Dehra Dun : There is a simmering discontent amongst the student community in this capital city of Uttarakhand, which could snowball into a serious agitation if the state government does not come out with a tangible solution of providing admission to the large student community that may be left out of colleges following the directives of the Nainital High Court on merit-based admission and a cap on the intake.
Though chief minister Harish Rawat and his senior cabinet colleague, Indira Hridesh have time and again reiterated that the state government options is mulling the various options before it, including starting evening shifts in various colleges to absorb the left iver students, but it has yet to come out with any concrete solution that is acceptable to the large student community that is up in arms and has literally stopped admissions in the oldest college of the city.
Ironically this College has the dubious distinction of yielding to pressure by the student leaders and accommodating as many as about 35,000 students though it has the infrastructure for just about 12,000. It is said to be a major reason for studies suffering and even the seriously inclined students suffered as the teaching community could not cope up with the large number of students in the classes and could not give much attention to studies despite their best intentions and efforts.
This is perhaps why even the teaching community is supportive of the directives of the Nainital High Court on merit-based admissions and a cap on the number of intake.
According to rough estimates the teacher-student ratio in the college works out to over 1:250 as against the University Grants Commission’s (UGC) rules of 1:70. One can but imagine the quality of education that was imparted with this skewed up teacher-student ratio.
The principal of the college, while not commenting on why such large number of students were admitted when it did not have the wherewithal to impart quality education to them, admitted that there would be a great improvement in the education if admission is done against the approved sanctioned seats. However, he hastened to add that the College was just following the instructions of the Nainital High Court as far as admissions for the current session was concerned.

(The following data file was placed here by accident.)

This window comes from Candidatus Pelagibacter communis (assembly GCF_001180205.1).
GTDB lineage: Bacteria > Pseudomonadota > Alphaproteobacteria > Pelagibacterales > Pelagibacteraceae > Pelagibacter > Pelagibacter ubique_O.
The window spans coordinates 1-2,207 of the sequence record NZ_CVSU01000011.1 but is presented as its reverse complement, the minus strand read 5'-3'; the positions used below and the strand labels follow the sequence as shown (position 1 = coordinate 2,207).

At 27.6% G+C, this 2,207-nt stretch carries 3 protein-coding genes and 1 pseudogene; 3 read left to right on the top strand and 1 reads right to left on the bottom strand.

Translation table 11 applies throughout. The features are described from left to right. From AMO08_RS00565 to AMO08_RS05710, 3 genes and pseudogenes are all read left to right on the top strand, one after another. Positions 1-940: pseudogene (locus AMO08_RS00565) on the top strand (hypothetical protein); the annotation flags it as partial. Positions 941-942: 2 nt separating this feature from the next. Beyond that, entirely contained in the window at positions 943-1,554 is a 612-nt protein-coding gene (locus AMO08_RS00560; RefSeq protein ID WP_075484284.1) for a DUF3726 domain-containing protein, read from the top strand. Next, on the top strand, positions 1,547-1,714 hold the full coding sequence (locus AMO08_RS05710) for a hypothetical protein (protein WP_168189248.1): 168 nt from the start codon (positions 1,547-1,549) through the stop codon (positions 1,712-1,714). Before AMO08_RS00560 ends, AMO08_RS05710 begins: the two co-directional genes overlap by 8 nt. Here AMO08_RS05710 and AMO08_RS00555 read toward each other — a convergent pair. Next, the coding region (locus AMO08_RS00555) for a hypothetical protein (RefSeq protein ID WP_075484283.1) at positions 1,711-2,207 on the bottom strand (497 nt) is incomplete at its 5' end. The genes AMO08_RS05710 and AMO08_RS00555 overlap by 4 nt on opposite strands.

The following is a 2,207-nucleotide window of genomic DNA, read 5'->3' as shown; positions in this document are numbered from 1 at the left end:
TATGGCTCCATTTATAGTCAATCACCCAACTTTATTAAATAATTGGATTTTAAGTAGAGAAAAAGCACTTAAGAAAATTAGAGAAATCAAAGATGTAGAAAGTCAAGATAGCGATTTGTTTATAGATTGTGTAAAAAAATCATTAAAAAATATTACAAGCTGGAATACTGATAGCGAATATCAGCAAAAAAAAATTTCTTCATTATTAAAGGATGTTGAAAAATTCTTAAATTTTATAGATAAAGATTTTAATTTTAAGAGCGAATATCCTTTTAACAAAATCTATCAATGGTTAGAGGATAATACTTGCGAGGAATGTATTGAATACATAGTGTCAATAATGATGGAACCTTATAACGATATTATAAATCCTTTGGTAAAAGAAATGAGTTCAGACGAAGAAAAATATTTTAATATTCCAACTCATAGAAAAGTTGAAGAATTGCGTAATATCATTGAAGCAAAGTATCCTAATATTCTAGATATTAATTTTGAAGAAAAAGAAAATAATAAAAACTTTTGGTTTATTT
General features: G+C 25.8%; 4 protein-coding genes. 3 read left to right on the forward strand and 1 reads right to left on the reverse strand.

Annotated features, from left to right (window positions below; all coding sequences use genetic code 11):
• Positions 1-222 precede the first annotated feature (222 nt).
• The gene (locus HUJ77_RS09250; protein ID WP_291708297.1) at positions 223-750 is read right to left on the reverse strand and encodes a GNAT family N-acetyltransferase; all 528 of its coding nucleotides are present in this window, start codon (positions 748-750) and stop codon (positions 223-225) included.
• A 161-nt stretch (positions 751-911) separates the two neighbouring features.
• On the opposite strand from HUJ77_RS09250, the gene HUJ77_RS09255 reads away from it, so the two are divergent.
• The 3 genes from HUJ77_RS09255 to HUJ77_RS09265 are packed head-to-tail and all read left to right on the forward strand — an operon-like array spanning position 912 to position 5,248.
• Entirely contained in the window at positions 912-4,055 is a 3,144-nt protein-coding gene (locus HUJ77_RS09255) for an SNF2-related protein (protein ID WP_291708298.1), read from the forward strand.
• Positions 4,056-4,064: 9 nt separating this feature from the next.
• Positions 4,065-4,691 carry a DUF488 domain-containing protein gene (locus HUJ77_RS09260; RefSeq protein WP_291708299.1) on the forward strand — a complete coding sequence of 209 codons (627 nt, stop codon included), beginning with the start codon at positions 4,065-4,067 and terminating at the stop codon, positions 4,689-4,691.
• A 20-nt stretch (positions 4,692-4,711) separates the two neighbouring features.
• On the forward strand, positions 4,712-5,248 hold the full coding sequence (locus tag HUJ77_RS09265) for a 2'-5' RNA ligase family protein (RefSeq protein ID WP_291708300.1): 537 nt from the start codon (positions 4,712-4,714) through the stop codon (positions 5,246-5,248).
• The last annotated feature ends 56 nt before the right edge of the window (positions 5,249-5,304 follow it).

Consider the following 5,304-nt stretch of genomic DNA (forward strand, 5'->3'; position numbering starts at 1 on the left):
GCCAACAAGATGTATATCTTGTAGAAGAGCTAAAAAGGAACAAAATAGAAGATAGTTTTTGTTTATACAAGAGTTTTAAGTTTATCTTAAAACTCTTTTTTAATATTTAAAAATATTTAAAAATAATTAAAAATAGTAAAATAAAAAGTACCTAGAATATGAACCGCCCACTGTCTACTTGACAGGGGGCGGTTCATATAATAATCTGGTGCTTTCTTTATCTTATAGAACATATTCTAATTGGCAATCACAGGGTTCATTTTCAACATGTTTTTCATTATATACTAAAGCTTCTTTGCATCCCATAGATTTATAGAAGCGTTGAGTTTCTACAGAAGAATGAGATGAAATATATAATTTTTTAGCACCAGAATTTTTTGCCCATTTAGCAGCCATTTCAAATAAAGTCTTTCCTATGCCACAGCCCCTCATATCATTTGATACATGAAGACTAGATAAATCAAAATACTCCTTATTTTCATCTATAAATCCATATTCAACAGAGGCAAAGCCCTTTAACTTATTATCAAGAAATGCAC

Even as the state government is holding discussions to find a way out of the current imbroglio so that there are no ruffled feathers as far as the large student community is concerned, the student leaders pointed out that under the merit-based admissions, the students from the Uttarakhand Education Board, who had studied in the schools in the far-flung interiors of the state, were losing out to their brethren from the English medium schools in the cities.
According to a student leader:
In the merit-based system students who have passed out from the ICSE and CBSE boards have an edge over those who passed out from the Uttarakhand Education Board. Moreover most of these students do not have colleges in their respective villages and towns and are totally dependent upon the colleges located in Dehra Dun or elsewhere in the state. Where will they go for admission and their entire future is at stake
He said that the options of knocking on the doors of the judiciary is also being looked into and a delegation has gone to Nainital to file a petition in the High Court for a review of the earlier decision, as it is being generally felt that the colleges and the state government did not contest the matter with the interest of the student community in mind.
A journalist with over 40 years of experience, Jagdish Bhatt was Editor, Hill Post (Uttarakhand).
Jagdish had worked with India’s leading English dailies, which include Times of India, Indian Express, Pioneer and several other reputed publications. A highly acclaimed journalist, he was a recipient of many awards
Jagdish Bhatt, aged 72, breathed his last on 28th August 2021 at his Dehradun residence.